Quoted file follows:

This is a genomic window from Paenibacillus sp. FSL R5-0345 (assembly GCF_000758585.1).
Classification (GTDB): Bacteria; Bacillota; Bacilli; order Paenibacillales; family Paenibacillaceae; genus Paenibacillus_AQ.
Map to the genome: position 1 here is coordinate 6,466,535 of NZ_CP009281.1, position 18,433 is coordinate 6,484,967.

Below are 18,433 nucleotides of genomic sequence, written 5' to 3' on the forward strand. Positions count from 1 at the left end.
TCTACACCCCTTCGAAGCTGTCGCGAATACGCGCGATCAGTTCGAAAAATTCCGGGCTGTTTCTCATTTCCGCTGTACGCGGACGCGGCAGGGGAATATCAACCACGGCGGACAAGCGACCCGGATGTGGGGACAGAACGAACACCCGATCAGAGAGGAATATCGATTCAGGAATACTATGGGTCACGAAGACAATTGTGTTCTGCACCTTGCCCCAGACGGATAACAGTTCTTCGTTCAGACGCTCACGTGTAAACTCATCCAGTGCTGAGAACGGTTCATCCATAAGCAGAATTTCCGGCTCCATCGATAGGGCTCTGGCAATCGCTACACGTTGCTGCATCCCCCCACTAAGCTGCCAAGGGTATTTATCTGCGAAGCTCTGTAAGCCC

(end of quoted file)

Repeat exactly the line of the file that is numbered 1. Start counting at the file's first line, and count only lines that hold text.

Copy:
This is a genomic window from Paenibacillus sp. FSL R5-0345 (assembly GCF_000758585.1).